The National Institute for Nuclear Theory (INT) was established in 1990 by the US Department of Energy and is based at the University of Washington in Seattle, Washington.

Objectives

  • To create an inclusive and diverse research environment where scientists can focus on key frontier areas of the field, including those crucial to the success of existing and future experimental and computational facilities.
  • To encourage interdisciplinary research at the intersections of nuclear physics with related disciplines, such as high-energy physics, astrophysics, atomic physics, condensed matter physics, and quantum information science.
  • To build greater appreciation, in the general physics community, for the tools of nuclear physics and the breadth of their possible applications, and to assure that new ideas generated in other fields are assimilated and utilized by nuclear physics.
  • To recruit and nurture promising junior scientists, thereby enhancing their professional prospects. The aim is to enlarge the pool of young nuclear physicists who can compete for faculty or research positions in leading universities, in government, in national laboratories and in the private sector including technology companies.
  • To contribute to scientific education through graduate student research, INT summer schools, internships, scholarships and co-sponsorship of national schools and workshops.
  • To strengthen international cooperation and collaboration in nuclear physics and physics generally, through cooperative programs and exchanges.

Activities

The INT engages in three main activities: programs and workshops, local research, and schools and training.

Programs and Workshops

Each year the INT sponsors programs and workshops focused on specific physics questions, drawing visiting physicists from the US and abroad who are experts in the area of the program or workshop. Proposals are submitted by members of the physics community and reviewed by the INT's National Advisory Committee (NAC), comprised of leading physicists. The longer-term programs attract more than 400 visitors each year. The shorter-term workshops are typically organized in response to urgent developments in the field. The INT workshops, which typically run from 2 to 5 days, attract more than 200 visitors each year.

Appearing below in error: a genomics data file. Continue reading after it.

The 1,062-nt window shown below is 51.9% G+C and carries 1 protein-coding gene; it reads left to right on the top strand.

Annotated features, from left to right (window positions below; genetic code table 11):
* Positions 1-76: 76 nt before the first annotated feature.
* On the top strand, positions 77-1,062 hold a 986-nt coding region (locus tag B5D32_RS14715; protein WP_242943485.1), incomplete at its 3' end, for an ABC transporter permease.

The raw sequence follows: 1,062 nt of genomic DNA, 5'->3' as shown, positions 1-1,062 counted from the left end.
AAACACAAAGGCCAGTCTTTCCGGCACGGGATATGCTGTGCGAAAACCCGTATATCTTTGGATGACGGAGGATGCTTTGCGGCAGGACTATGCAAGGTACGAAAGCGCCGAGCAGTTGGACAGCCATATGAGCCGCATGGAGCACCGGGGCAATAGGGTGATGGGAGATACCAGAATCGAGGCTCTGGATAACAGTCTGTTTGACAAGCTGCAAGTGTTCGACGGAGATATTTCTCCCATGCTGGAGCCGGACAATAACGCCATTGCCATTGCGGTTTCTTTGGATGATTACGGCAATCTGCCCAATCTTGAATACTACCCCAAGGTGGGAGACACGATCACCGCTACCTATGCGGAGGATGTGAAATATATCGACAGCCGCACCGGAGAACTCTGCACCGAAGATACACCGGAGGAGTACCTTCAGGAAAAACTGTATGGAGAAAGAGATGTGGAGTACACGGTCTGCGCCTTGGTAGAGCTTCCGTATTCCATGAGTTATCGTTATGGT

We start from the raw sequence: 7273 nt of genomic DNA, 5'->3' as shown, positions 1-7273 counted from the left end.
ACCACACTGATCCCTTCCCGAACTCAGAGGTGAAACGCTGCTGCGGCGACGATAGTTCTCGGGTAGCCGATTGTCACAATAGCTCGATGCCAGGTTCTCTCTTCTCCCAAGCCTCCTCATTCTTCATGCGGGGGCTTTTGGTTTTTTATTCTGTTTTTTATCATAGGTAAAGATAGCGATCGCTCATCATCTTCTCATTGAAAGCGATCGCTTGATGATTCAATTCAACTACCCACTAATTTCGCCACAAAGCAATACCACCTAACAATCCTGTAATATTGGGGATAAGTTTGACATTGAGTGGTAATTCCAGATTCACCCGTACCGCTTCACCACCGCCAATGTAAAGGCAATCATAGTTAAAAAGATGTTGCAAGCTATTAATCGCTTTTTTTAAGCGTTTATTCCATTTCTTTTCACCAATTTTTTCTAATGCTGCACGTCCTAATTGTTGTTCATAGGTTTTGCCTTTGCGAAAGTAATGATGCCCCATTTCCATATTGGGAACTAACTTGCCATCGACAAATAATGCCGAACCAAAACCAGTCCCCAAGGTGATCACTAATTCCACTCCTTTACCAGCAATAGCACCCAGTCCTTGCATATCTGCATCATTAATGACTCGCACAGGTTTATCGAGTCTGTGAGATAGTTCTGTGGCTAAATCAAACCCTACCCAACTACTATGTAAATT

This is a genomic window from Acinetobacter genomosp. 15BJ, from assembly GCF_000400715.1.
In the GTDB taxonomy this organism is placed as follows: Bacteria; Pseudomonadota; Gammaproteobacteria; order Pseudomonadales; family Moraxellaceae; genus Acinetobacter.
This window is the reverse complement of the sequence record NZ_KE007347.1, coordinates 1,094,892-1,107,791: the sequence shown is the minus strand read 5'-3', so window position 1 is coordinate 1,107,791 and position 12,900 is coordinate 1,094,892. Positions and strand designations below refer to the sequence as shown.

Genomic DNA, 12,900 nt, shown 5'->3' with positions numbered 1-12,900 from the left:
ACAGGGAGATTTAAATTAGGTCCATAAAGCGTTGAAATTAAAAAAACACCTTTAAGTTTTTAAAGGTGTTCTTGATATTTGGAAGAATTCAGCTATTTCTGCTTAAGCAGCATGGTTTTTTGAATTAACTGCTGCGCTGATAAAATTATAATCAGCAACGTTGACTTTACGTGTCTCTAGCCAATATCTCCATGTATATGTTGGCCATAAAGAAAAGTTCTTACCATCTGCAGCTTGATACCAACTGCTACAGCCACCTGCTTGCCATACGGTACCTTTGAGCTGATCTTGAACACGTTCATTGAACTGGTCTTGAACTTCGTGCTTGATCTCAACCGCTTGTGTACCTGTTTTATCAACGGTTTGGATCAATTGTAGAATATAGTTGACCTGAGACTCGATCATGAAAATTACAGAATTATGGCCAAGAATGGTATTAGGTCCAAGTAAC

Local Research

There is a comprehensive and vital local research program led by four senior scientists and a number of scienists at the junior faculty and postdoctoral levels. The research activities represented by our group are broad and have significant intellectual connections to many of the programs and w that the INT hosts.

Schools and Training

An important focus of the INT are junior scientists. The INT and the National Science Foundation co-sponsor the annual Summer School in Nuclear Physics, an annual school for advanced graduate students. The INT and the UW Department of Physics, co-host a very successful annual Research Experiences for Undergraduates (REU) program that attracts a large number of applications each year from undergraduates throughout the US.


Friends of the INT

Coffee, tea, cookies, and other snacks help make the INT a fun place to work and collaborate. The funds for these items cannot be taken from either DOE or UW contributions to the INT operations budget; instead they are funded by individual tax-deductible donations to the Friends of the INT fund. If you would like to donate money to this fund, we would be greatly appreciative. Linda Vilett will accept cheques made payable to "University of Washington Foundation" and referencing "Friends of INT":

Linda Vilett, Institute for Nuclear Theory, Box 351550, Seattle, WA 98195.


You can also make a secure online donation by credit card. Please be sure to:

  • on the web page that pops up, check the box labeled "add to basket" to the right of Friends of Institute for Nuclear Theory Fund;
  • then click "Continue to Donation Amount", and follow the instructions.